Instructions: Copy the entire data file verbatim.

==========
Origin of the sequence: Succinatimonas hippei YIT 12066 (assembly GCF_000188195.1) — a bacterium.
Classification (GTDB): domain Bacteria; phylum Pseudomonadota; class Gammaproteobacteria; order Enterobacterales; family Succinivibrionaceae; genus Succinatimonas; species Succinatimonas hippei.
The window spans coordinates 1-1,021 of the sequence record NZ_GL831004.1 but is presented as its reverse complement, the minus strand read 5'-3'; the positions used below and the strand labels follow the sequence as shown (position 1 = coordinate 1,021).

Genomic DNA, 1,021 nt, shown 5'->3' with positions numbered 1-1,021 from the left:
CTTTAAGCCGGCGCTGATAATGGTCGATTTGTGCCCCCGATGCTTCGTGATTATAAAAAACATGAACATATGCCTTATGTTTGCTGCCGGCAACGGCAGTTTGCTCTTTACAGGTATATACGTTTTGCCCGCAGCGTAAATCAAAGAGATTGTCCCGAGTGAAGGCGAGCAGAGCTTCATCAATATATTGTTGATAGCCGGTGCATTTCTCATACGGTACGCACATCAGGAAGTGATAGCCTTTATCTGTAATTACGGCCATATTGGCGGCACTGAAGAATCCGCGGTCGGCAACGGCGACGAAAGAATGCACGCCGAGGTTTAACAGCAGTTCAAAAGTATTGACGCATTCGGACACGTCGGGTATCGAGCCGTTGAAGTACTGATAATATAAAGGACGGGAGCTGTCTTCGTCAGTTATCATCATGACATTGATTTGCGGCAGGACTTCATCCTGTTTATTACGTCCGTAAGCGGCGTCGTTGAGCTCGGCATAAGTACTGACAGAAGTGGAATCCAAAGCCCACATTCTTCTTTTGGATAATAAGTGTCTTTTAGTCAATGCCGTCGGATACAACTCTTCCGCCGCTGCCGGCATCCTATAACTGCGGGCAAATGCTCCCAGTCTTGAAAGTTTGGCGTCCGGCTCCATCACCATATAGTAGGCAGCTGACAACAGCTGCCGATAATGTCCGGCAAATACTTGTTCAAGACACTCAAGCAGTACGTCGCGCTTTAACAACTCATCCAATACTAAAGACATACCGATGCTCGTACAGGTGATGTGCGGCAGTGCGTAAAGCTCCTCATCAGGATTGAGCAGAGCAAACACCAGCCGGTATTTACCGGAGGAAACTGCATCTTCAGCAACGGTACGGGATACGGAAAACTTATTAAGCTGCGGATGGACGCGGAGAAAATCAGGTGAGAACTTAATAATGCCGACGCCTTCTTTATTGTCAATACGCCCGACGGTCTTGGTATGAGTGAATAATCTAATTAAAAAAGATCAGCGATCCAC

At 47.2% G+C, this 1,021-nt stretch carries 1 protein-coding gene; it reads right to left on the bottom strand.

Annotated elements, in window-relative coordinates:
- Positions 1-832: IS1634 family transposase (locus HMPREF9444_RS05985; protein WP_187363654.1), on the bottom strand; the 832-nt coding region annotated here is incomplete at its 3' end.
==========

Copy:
Origin of the sequence: Succinatimonas hippei YIT 12066 (assembly GCF_000188195.1) — a bacterium.
Classification (GTDB): domain Bacteria; phylum Pseudomonadota; class Gammaproteobacteria; order Enterobacterales; family Succinivibrionaceae; genus Succinatimonas; species Succinatimonas hippei.
The window spans coordinates 1-1,021 of the sequence record NZ_GL831004.1 but is presented as its reverse complement, the minus strand read 5'-3'; the positions used below and the strand labels follow the sequence as shown (position 1 = coordinate 1,021).

Genomic DNA, 1,021 nt, shown 5'->3' with positions numbered 1-1,021 from the left:
CTTTAAGCCGGCGCTGATAATGGTCGATTTGTGCCCCCGATGCTTCGTGATTATAAAAAACATGAACATATGCCTTATGTTTGCTGCCGGCAACGGCAGTTTGCTCTTTACAGGTATATACGTTTTGCCCGCAGCGTAAATCAAAGAGATTGTCCCGAGTGAAGGCGAGCAGAGCTTCATCAATATATTGTTGATAGCCGGTGCATTTCTCATACGGTACGCACATCAGGAAGTGATAGCCTTTATCTGTAATTACGGCCATATTGGCGGCACTGAAGAATCCGCGGTCGGCAACGGCGACGAAAGAATGCACGCCGAGGTTTAACAGCAGTTCAAAAGTATTGACGCATTCGGACACGTCGGGTATCGAGCCGTTGAAGTACTGATAATATAAAGGACGGGAGCTGTCTTCGTCAGTTATCATCATGACATTGATTTGCGGCAGGACTTCATCCTGTTTATTACGTCCGTAAGCGGCGTCGTTGAGCTCGGCATAAGTACTGACAGAAGTGGAATCCAAAGCCCACATTCTTCTTTTGGATAATAAGTGTCTTTTAGTCAATGCCGTCGGATACAACTCTTCCGCCGCTGCCGGCATCCTATAACTGCGGGCAAATGCTCCCAGTCTTGAAAGTTTGGCGTCCGGCTCCATCACCATATAGTAGGCAGCTGACAACAGCTGCCGATAATGTCCGGCAAATACTTGTTCAAGACACTCAAGCAGTACGTCGCGCTTTAACAACTCATCCAATACTAAAGACATACCGATGCTCGTACAGGTGATGTGCGGCAGTGCGTAAAGCTCCTCATCAGGATTGAGCAGAGCAAACACCAGCCGGTATTTACCGGAGGAAACTGCATCTTCAGCAACGGTACGGGATACGGAAAACTTATTAAGCTGCGGATGGACGCGGAGAAAATCAGGTGAGAACTTAATAATGCCGACGCCTTCTTTATTGTCAATACGCCCGACGGTCTTGGTATGAGTGAATAATCTAATTAAAAAAGATCAGCGATCCAC

At 47.2% G+C, this 1,021-nt stretch carries 1 protein-coding gene; it reads right to left on the bottom strand.

Annotated elements, in window-relative coordinates:
- Positions 1-832: IS1634 family transposase (locus HMPREF9444_RS05985; protein WP_187363654.1), on the bottom strand; the 832-nt coding region annotated here is incomplete at its 3' end.